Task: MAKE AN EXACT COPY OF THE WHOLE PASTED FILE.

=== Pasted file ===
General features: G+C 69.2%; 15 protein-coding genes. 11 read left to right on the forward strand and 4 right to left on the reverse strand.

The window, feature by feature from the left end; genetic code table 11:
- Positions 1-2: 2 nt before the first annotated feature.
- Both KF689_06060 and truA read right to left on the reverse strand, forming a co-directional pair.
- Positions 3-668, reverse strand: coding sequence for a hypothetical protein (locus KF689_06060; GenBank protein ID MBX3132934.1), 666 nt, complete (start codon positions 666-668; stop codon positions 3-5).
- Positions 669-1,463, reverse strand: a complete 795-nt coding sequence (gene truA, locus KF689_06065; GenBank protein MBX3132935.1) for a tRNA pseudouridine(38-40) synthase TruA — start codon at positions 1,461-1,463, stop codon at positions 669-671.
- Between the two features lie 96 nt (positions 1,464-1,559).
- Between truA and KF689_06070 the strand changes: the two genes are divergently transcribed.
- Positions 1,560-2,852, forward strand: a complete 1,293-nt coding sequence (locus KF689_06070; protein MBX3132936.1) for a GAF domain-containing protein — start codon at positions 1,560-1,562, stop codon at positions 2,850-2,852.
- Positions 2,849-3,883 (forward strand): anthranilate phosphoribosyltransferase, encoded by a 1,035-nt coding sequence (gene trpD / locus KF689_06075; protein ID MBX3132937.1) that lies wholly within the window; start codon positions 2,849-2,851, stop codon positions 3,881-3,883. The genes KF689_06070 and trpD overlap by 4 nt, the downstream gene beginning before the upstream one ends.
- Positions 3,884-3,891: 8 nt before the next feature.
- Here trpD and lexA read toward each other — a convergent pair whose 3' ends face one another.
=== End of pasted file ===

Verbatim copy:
General features: G+C 69.2%; 15 protein-coding genes. 11 read left to right on the forward strand and 4 right to left on the reverse strand.

The window, feature by feature from the left end; genetic code table 11:
- Positions 1-2: 2 nt before the first annotated feature.
- Both KF689_06060 and truA read right to left on the reverse strand, forming a co-directional pair.
- Positions 3-668, reverse strand: coding sequence for a hypothetical protein (locus KF689_06060; GenBank protein ID MBX3132934.1), 666 nt, complete (start codon positions 666-668; stop codon positions 3-5).
- Positions 669-1,463, reverse strand: a complete 795-nt coding sequence (gene truA, locus KF689_06065; GenBank protein MBX3132935.1) for a tRNA pseudouridine(38-40) synthase TruA — start codon at positions 1,461-1,463, stop codon at positions 669-671.
- Between the two features lie 96 nt (positions 1,464-1,559).
- Between truA and KF689_06070 the strand changes: the two genes are divergently transcribed.
- Positions 1,560-2,852, forward strand: a complete 1,293-nt coding sequence (locus KF689_06070; protein MBX3132936.1) for a GAF domain-containing protein — start codon at positions 1,560-1,562, stop codon at positions 2,850-2,852.
- Positions 2,849-3,883 (forward strand): anthranilate phosphoribosyltransferase, encoded by a 1,035-nt coding sequence (gene trpD / locus KF689_06075; protein ID MBX3132937.1) that lies wholly within the window; start codon positions 2,849-2,851, stop codon positions 3,881-3,883. The genes KF689_06070 and trpD overlap by 4 nt, the downstream gene beginning before the upstream one ends.
- Positions 3,884-3,891: 8 nt before the next feature.
- Here trpD and lexA read toward each other — a convergent pair whose 3' ends face one another.